“If sources in health care were not used effectively enough today, it is not fair to burden citizens with additional taxes or contributions until holes via which public sources leak from the system are patched out,” said Szalay.

Private expenditure

The OECD data also pointed out that the share of private funds on health expenditure in Slovakia, 22.4 percent, is higher than the OECD average of 19 percent.

Zachar agrees that over the last decade out-of-pocket payments measured as a percentage share of health-care expenditure increased from the level below the OECD average to far above this level. According to him, the massive increase in direct payments cannot be ascribed to direct payments introduced by the then health minister Rudolf Zajac during health-care reform years of 2003 and 2004 (payments amounting to 20 and 50 Slovak crowns when visiting surgeries or emergencies) as almost all of them were scrapped in 2006, but to the high level of direct payments of citizens has remained. The reason is an uncontrollable increase of various semi-official fees collected by doctors, which are hardly regulated.

“There is missing a clear definition to what a patient during medical treatment is entitled to [free of charge] based on the public health insurance,” said Zachar.

The Health Ministry is aware of the difference in private expenditures and according to Šoltésová it is taking measures to reduce their volume of private expenditures, for example via the regulation of fees doctors in outpatient’ departments can ask.

“One should also realise that a system of private [supplemental] insurance exists in many countries while these sources do not occur in statistics of private expenditures even though they can fully compensate for additional costs of health care above the scope of standard services,” said Šoltésová.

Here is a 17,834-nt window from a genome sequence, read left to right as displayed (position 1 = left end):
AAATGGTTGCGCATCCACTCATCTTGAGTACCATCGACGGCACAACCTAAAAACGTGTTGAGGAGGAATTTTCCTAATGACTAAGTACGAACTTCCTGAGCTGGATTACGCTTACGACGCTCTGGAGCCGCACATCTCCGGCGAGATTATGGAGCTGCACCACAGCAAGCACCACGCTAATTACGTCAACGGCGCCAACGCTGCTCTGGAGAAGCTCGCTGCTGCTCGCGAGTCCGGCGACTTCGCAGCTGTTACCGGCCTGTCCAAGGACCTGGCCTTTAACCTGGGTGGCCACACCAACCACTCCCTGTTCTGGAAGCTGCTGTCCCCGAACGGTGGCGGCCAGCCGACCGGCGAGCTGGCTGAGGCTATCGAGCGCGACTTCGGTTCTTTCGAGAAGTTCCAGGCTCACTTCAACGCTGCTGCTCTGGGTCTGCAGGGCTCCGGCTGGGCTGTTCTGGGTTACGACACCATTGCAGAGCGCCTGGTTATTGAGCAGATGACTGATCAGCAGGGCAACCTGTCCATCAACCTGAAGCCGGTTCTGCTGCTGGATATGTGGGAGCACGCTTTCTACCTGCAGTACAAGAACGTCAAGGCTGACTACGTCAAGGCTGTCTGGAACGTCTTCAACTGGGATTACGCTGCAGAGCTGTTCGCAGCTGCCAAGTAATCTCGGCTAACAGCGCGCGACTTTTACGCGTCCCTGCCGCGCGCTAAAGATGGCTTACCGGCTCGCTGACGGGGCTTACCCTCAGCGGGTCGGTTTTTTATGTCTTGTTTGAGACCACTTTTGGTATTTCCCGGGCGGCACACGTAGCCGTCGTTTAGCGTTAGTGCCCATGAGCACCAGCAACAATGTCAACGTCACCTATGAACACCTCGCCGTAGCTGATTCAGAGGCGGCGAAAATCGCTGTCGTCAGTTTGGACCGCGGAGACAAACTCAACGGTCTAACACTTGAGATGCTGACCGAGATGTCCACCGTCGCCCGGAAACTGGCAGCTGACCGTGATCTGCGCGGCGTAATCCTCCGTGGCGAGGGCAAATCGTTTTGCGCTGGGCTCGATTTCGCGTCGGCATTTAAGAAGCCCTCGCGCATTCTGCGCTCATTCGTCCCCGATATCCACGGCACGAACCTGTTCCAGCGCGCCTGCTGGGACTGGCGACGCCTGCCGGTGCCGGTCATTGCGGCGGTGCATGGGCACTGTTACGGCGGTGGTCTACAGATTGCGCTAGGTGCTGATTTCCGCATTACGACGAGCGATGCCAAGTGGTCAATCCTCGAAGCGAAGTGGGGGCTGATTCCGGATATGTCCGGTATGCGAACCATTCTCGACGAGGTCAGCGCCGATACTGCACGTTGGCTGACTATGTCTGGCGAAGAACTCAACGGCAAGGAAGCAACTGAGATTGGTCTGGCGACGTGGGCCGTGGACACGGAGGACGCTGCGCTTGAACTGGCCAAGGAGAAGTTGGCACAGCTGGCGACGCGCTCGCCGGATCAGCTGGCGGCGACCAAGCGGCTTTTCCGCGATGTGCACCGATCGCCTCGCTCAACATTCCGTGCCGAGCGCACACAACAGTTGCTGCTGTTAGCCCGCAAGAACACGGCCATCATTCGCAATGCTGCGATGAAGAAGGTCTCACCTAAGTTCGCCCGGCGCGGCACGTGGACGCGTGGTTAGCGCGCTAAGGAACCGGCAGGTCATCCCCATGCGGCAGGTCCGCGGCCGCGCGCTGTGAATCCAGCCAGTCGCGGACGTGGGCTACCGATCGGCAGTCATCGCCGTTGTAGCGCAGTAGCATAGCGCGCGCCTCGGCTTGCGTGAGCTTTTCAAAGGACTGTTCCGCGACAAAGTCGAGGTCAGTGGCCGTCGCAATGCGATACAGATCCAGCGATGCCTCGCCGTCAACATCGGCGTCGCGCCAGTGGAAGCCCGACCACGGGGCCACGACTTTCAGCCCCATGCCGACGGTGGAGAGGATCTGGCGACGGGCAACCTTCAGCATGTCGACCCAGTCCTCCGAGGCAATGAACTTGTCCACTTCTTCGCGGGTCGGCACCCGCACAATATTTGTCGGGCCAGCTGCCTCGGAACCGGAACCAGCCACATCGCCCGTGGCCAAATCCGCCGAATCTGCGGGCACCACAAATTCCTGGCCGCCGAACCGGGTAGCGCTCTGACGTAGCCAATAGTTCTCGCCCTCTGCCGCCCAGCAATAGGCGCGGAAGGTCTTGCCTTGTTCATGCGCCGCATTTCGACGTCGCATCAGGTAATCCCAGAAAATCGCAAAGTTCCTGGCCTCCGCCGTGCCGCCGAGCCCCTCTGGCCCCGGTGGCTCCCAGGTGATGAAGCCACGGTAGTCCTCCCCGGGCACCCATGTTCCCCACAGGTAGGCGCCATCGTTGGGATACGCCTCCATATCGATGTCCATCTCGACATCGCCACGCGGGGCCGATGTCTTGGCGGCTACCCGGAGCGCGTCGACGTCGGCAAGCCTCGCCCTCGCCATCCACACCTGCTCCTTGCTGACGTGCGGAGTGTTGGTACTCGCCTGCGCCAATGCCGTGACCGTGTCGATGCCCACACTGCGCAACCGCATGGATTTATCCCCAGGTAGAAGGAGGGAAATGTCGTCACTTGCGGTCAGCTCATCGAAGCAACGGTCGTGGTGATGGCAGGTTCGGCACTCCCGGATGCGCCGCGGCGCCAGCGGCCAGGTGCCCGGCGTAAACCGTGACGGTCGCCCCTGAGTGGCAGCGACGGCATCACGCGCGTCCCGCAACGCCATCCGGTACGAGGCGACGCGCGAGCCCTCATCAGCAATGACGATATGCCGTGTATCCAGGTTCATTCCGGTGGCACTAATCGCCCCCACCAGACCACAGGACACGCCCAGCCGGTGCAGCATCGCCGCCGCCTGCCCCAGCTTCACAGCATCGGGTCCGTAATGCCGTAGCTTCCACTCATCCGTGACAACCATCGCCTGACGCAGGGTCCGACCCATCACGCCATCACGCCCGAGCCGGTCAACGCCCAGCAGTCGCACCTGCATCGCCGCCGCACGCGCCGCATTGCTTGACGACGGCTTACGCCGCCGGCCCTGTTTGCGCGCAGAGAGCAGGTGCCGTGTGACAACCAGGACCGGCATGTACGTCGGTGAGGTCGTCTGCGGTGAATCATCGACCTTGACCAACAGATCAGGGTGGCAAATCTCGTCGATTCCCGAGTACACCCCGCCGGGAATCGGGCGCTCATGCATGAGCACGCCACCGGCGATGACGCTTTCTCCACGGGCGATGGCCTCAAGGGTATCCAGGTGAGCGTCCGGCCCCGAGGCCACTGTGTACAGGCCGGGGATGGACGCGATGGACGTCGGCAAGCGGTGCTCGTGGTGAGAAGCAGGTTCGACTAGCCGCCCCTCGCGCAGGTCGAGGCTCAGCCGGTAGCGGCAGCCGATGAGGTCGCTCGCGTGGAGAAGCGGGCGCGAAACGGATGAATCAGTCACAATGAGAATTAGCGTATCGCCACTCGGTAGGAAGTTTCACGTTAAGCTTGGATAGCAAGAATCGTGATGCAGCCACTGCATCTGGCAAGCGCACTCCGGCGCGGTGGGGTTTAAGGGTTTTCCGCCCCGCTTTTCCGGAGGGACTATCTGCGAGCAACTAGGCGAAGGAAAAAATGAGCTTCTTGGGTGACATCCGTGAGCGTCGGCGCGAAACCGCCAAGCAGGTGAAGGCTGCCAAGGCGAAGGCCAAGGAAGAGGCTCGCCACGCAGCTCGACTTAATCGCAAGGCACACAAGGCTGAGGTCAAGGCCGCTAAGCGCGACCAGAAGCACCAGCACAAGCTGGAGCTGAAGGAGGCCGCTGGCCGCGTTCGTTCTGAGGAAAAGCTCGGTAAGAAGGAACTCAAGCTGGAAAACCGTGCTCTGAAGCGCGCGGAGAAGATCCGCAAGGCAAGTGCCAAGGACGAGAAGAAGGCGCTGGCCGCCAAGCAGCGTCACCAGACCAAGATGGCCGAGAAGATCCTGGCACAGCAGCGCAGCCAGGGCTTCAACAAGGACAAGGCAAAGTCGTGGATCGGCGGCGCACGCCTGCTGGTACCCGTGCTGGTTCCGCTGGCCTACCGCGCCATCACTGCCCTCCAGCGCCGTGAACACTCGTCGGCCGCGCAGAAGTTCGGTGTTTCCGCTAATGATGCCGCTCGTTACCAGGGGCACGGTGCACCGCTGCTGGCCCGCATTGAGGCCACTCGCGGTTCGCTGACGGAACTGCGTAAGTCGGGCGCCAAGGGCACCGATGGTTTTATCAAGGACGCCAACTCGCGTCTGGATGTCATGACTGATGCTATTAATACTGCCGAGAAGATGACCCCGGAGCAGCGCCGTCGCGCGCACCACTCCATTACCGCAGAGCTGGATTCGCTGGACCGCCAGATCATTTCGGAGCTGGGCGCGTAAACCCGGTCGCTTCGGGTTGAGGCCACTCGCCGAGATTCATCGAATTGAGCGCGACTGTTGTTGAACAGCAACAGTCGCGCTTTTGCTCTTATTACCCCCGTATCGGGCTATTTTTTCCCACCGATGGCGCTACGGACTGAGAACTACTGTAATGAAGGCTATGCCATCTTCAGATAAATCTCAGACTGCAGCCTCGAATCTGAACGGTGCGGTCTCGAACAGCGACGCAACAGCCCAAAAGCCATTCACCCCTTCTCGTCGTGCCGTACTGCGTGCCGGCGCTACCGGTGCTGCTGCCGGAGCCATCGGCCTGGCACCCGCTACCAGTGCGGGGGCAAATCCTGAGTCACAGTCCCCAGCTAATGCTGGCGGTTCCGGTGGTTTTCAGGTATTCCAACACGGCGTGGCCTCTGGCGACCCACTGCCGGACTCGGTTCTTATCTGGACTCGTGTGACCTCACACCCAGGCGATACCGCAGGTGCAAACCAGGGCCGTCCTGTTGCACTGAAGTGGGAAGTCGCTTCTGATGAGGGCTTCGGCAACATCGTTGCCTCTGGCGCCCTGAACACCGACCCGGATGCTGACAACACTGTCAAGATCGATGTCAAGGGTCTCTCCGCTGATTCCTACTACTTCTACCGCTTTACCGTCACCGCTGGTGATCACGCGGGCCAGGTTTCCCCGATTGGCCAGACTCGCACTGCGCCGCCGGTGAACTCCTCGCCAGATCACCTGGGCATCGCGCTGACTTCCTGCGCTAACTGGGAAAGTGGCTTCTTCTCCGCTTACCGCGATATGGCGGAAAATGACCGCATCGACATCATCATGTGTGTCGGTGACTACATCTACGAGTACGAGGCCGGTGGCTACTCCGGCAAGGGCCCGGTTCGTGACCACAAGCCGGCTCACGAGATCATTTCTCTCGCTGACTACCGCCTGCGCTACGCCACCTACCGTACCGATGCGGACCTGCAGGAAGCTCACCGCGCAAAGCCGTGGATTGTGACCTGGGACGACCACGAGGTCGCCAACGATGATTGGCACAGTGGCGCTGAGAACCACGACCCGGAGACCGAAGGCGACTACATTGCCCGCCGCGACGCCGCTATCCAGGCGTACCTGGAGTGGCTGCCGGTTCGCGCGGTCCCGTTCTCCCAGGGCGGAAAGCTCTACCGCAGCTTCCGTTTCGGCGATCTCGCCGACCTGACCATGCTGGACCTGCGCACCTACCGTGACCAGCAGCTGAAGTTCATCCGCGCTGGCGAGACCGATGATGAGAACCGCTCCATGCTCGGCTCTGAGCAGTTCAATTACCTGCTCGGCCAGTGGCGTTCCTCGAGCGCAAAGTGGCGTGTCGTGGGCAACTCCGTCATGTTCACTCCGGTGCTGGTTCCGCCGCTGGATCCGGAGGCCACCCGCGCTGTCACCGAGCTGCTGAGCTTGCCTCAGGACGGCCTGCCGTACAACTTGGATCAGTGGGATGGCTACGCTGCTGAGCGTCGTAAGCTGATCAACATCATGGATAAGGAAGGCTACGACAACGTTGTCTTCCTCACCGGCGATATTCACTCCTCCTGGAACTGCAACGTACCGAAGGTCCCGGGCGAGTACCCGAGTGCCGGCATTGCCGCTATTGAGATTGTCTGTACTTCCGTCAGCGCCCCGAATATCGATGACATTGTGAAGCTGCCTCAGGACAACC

On the other hand, Szalay takes OECD’s data related to private health expenditures as exaggerated, by two- to three-times. Because of this, as well as because of the changed methodology, HPI considers these numbers to be incomparable.


In many OECD members, including Slovakia, spending on pharmaceuticals decreased in recent years. Pharmaceutical spending in Slovakia was flat in 2010 and then fell by 3 percent to 4 percent in real terms in 2011 and 2012. OECD attributes this reduction at least partly to the introduction of a reference-based drug pricing system in 2009 and 2010.

Still, based on OECD statistics, Slovakia spends more on pharmaceuticals than the OECD when in 2012 it was USD535 while the OECD average was USD498.

But the Health Ministry regards the conversion of spending via the purchase parity as distorting. It regards the conversion of nominal expenditure for pharmaceuticals on the number of citizens, the so-called benchmark indicator, to be more accurate.

“Simultaneously it is necessary to add that in many statistics also finances spent on over-the-counter goods in pharmacies are also included, which may distort compared data,” said Šoltésová.

Zachar of INEKO sees big spending on pharmaceuticals as a indicator of overall bad health in the country as well as a culture that encourages doctor visits with patients seeking medicine.

“The extent of referring patients by general practitioners for further treatment to specialists is, according to the WHO, extremely high – it reaches approximately 245 references per 1,000 patients’ visits per year,” said Zachar. “As much as two-thirds of patient visits at the doctors lead to the prescription of medicine.”

But he stressed that the usage of the international referencing of medicine prices has helped to curb public spending on pharmaceuticals significantly.

“Referencing medicine prices in Slovakia can be considered to be a success story of the Slovak health policy of recent years,” said Zachar.